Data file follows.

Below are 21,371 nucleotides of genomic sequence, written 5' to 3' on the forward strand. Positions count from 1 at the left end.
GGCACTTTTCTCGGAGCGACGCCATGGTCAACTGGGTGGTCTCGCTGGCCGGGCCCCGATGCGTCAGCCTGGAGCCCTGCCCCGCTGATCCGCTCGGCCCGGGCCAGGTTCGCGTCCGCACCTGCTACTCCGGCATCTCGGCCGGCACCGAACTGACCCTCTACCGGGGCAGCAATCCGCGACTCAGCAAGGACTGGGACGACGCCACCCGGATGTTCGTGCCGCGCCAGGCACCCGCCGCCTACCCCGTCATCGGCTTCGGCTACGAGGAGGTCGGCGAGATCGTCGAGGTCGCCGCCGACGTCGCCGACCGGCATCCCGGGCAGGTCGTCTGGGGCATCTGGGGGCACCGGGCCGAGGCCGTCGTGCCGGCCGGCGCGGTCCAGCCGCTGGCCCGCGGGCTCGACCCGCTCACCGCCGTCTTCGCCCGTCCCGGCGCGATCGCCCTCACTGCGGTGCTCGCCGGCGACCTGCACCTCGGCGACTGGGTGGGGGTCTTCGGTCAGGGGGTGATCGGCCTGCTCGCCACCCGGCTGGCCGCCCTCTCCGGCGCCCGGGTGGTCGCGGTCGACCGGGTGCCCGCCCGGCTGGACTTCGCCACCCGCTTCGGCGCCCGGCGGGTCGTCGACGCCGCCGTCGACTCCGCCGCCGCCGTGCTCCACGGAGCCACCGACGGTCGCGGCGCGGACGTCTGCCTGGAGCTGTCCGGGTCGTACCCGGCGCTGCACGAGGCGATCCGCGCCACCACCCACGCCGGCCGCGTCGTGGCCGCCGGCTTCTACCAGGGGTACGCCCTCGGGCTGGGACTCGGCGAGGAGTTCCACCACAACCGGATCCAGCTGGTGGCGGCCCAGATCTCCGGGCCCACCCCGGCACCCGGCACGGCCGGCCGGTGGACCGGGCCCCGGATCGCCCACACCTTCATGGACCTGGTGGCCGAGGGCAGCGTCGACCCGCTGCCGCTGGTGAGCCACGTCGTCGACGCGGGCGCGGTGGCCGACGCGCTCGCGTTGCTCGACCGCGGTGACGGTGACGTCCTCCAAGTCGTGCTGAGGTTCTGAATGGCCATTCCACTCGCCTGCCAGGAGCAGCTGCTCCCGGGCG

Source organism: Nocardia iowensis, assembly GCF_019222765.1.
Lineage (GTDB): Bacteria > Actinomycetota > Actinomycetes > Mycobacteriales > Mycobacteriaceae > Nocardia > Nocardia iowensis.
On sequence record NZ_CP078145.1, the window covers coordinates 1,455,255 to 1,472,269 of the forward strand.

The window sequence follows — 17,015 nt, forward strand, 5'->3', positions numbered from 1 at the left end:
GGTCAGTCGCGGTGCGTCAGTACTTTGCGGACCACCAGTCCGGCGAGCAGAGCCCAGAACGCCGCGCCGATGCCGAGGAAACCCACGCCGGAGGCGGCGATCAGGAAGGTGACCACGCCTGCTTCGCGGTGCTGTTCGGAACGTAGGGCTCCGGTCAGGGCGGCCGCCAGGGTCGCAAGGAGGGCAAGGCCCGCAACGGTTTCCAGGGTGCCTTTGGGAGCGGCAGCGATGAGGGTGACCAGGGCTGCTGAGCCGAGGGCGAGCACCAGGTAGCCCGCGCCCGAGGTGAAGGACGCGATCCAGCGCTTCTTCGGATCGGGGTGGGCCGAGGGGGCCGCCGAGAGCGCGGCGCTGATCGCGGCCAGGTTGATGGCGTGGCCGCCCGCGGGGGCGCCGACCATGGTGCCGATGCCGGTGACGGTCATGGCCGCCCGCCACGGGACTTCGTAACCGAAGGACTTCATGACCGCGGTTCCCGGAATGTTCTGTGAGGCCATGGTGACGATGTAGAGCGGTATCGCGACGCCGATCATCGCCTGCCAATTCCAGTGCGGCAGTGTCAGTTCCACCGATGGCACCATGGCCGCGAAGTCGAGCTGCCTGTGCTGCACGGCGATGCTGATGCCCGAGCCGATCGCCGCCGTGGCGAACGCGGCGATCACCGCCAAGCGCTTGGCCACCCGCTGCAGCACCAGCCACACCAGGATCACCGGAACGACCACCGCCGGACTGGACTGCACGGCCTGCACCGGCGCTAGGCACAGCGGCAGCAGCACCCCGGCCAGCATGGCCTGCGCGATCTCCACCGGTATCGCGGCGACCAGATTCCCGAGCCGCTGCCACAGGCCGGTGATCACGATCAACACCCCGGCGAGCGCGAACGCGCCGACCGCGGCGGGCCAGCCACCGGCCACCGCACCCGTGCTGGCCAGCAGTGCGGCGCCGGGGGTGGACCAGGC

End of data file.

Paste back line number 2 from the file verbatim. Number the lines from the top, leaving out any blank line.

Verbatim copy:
GGCACTTTTCTCGGAGCGACGCCATGGTCAACTGGGTGGTCTCGCTGGCCGGGCCCCGATGCGTCAGCCTGGAGCCCTGCCCCGCTGATCCGCTCGGCCCGGGCCAGGTTCGCGTCCGCACCTGCTACTCCGGCATCTCGGCCGGCACCGAACTGACCCTCTACCGGGGCAGCAATCCGCGACTCAGCAAGGACTGGGACGACGCCACCCGGATGTTCGTGCCGCGCCAGGCACCCGCCGCCTACCCCGTCATCGGCTTCGGCTACGAGGAGGTCGGCGAGATCGTCGAGGTCGCCGCCGACGTCGCCGACCGGCATCCCGGGCAGGTCGTCTGGGGCATCTGGGGGCACCGGGCCGAGGCCGTCGTGCCGGCCGGCGCGGTCCAGCCGCTGGCCCGCGGGCTCGACCCGCTCACCGCCGTCTTCGCCCGTCCCGGCGCGATCGCCCTCACTGCGGTGCTCGCCGGCGACCTGCACCTCGGCGACTGGGTGGGGGTCTTCGGTCAGGGGGTGATCGGCCTGCTCGCCACCCGGCTGGCCGCCCTCTCCGGCGCCCGGGTGGTCGCGGTCGACCGGGTGCCCGCCCGGCTGGACTTCGCCACCCGCTTCGGCGCCCGGCGGGTCGTCGACGCCGCCGTCGACTCCGCCGCCGCCGTGCTCCACGGAGCCACCGACGGTCGCGGCGCGGACGTCTGCCTGGAGCTGTCCGGGTCGTACCCGGCGCTGCACGAGGCGATCCGCGCCACCACCCACGCCGGCCGCGTCGTGGCCGCCGGCTTCTACCAGGGGTACGCCCTCGGGCTGGGACTCGGCGAGGAGTTCCACCACAACCGGATCCAGCTGGTGGCGGCCCAGATCTCCGGGCCCACCCCGGCACCCGGCACGGCCGGCCGGTGGACCGGGCCCCGGATCGCCCACACCTTCATGGACCTGGTGGCCGAGGGCAGCGTCGACCCGCTGCCGCTGGTGAGCCACGTCGTCGACGCGGGCGCGGTGGCCGACGCGCTCGCGTTGCTCGACCGCGGTGACGGTGACGTCCTCCAAGTCGTGCTGAGGTTCTGAATGGCCATTCCACTCGCCTGCCAGGAGCAGCTGCTCCCGGGCG